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Old 10-08-2019, 09:20 AM
ActuarialFun ActuarialFun is offline
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Default The Richest Americans Pay The Lowest Taxes?

The 400 wealthiest Americans paid a lower rate for federal, state, and local taxes than any other group for the first time ever last year, per the NYT.

How is this possible when the top marginal income tax rate is 37%, and that's only counting the federal income tax?
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Old 10-08-2019, 09:26 AM
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wealth <> income
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Old 10-08-2019, 10:21 AM
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I assume they're including payroll taxes.
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Old 10-08-2019, 10:25 AM
Westley Westley is offline
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Can you post the article? Or relevant excerpts?

Wealthy Americans don't have significant labor and payroll income, they have capital gains income. Not a lot of great ways to measure that compared to a worker, so hard to comment without seeing what the NYT did, but it's likely not a very meaningful measure IMO.
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Old 10-08-2019, 10:28 AM
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Quote:
Originally Posted by Westley View Post
Can you post the article? Or relevant excerpts?

Wealthy Americans don't have significant labor and payroll income, they have capital gains income. Not a lot of great ways to measure that compared to a worker, so hard to comment without seeing what the NYT did, but it's likely not a very meaningful measure IMO.
Alas, the article is devoid of supporting data. The key assertions come from a soon to be released book.

Quote:
Originally Posted by NYT article
The data here come from the most important book on government policy that I’ve read in a long time — called “The Triumph of Injustice,” to be released next week. The authors are Emmanuel Saez and Gabriel Zucman, both professors at the University of California, Berkeley, who have done pathbreaking work on taxes. Saez has won the award that goes to the top academic economist under age 40, and Zucman was recently profiled on the cover of Bloomberg BusinessWeek magazine as “the wealth detective.”

They have constructed a historical database that tracks the tax payments of households at different points along the income spectrum going back to 1913, when the federal income tax began. The story they tell is maddening — and yet ultimately energizing.

“Many people have the view that nothing can be done,” Zucman told me. “Our case is, ‘No, that’s wrong. Look at history.’” As they write in the book: “Societies can choose whatever level of tax progressivity they want.” When the United States has raised tax rates on the wealthy and made rigorous efforts to collect those taxes, it has succeeded in doing so.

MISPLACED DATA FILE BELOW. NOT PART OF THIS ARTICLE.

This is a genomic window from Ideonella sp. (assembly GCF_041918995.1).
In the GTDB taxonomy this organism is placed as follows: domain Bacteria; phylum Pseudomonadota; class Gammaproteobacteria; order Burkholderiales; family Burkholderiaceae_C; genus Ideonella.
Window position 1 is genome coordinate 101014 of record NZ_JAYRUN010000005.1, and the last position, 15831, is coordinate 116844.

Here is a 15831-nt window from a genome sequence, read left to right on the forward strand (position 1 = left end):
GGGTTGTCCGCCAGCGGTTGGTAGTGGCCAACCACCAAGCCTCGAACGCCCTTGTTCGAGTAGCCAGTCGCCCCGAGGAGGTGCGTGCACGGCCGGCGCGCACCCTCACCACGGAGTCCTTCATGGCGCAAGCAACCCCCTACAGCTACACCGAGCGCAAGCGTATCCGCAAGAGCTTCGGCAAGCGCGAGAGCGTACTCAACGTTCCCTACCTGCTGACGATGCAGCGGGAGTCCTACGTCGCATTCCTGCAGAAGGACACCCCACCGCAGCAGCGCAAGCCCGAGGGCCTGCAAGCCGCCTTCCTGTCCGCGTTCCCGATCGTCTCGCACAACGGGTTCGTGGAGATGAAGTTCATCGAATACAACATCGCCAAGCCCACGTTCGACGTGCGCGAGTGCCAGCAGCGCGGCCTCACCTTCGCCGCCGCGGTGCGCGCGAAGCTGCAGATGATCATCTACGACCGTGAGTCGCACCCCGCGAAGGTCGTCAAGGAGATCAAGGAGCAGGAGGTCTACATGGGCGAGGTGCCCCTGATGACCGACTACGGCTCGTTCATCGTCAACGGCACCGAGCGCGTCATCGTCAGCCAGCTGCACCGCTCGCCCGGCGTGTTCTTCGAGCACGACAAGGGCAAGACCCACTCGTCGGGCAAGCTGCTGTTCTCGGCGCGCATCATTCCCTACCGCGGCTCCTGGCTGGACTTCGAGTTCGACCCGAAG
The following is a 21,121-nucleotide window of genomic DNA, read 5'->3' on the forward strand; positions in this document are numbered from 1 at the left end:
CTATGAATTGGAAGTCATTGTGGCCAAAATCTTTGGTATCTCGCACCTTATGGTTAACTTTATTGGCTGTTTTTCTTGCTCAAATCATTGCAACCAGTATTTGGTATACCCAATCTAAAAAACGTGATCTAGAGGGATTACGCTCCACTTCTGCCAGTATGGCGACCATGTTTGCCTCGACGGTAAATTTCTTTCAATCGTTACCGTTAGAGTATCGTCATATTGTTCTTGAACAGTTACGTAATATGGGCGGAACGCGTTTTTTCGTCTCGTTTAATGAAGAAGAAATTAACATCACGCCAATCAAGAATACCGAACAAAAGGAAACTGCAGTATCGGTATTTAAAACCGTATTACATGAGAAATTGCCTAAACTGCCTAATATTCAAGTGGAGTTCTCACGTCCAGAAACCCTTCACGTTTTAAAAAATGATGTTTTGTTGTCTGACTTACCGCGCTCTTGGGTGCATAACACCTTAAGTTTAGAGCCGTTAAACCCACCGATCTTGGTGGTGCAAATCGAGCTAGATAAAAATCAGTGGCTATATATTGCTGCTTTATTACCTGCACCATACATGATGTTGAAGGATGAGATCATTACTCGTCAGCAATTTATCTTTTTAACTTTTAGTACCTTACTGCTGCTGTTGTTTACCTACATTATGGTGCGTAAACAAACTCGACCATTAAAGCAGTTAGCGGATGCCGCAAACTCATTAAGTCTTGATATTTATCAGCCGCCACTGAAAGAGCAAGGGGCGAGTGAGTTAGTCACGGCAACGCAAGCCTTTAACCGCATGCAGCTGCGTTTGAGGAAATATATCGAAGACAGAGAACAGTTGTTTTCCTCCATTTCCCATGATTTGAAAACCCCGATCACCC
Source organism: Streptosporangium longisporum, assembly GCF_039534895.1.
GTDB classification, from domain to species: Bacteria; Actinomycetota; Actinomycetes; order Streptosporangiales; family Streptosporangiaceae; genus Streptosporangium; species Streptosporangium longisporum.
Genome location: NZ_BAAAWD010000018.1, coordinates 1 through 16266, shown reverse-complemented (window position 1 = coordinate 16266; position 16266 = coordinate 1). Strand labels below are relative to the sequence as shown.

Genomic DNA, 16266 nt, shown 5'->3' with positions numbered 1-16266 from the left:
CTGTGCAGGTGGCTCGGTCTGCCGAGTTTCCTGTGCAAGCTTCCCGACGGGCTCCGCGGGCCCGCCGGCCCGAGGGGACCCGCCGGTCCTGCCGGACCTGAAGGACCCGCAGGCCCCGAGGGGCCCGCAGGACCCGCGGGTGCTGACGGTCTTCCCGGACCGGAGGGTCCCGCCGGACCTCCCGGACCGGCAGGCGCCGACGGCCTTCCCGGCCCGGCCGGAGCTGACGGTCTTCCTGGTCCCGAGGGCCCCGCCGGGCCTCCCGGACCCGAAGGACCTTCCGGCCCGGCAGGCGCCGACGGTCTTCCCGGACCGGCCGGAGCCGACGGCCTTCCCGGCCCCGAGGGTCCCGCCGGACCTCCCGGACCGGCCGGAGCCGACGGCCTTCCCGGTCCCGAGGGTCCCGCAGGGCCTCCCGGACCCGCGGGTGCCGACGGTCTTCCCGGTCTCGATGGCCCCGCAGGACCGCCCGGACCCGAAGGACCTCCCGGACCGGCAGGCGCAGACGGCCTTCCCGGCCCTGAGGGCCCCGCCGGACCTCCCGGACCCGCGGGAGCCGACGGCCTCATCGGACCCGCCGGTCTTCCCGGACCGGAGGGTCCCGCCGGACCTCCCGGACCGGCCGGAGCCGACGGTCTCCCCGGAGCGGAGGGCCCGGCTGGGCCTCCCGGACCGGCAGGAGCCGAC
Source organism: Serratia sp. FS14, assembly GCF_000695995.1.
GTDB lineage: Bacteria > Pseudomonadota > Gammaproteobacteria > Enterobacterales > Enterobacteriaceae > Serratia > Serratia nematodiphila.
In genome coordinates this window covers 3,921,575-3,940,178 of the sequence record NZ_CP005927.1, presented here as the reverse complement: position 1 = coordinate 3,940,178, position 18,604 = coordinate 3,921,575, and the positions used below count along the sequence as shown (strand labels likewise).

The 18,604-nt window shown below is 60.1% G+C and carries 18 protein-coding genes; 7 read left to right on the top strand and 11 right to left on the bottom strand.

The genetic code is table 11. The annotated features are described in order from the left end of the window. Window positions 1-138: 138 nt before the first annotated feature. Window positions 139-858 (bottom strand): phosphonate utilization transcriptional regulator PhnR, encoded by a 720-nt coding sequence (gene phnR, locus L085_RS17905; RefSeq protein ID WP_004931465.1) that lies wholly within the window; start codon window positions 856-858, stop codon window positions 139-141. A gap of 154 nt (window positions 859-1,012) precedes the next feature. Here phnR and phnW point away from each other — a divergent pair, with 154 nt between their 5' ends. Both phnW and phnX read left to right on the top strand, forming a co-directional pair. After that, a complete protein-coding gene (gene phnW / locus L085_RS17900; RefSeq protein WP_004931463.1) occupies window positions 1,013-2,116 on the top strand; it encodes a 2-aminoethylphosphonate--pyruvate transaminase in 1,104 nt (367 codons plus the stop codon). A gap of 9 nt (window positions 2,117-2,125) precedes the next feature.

Seems like a (wink-wink not) coordinated part of the Warren campaign. NTTAWWT.
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Old 10-08-2019, 10:31 AM
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Just a guess: it has to do with the different tax rates applied to wages vs. dividends / capital gains and the different tax advantages available to the upper class that aren't available to [can't be realized by] everyone else.
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Old 10-08-2019, 10:56 AM
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If this is supposed to be -all- taxes (they mentioned state & local), that would include:

property taxes
sales taxes

etc.
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Old 10-08-2019, 11:09 AM
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Quote:
Originally Posted by campbell View Post
If this is supposed to be -all- taxes (they mentioned state & local), that would include:

property taxes
sales taxes

etc.
Yes, it would, but then it becomes even harder to create a meaningful “rate”
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Old 10-08-2019, 11:16 AM
redprinceton redprinceton is offline
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Oh, it's an OpEd. You can make the numbers dance however you want.

But in general, the "richest" things I do, I pay the least taxes on.
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Now, when lazy and disingenuous people try to claim ignorance, I'm 100% entitled to dismissing them as lazy or disingenuous. Hope it helps!

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Old 10-08-2019, 11:17 AM
nonactuarialactuary nonactuarialactuary is offline
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Market downturn at the end of 2018 probably means a lot of folks taking capital losses rather than capital gains too.
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